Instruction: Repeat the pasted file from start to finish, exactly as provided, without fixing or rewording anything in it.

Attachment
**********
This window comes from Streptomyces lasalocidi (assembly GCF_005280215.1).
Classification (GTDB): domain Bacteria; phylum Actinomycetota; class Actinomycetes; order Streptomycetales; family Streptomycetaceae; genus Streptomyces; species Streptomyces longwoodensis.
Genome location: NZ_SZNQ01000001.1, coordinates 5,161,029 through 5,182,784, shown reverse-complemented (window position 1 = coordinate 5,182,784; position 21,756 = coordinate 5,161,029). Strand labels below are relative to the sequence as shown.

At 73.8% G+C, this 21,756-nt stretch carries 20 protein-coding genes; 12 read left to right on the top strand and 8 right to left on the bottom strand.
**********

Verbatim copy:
This window comes from Streptomyces lasalocidi (assembly GCF_005280215.1).
Classification (GTDB): domain Bacteria; phylum Actinomycetota; class Actinomycetes; order Streptomycetales; family Streptomycetaceae; genus Streptomyces; species Streptomyces longwoodensis.
Genome location: NZ_SZNQ01000001.1, coordinates 5,161,029 through 5,182,784, shown reverse-complemented (window position 1 = coordinate 5,182,784; position 21,756 = coordinate 5,161,029). Strand labels below are relative to the sequence as shown.

At 73.8% G+C, this 21,756-nt stretch carries 20 protein-coding genes; 12 read left to right on the top strand and 8 right to left on the bottom strand.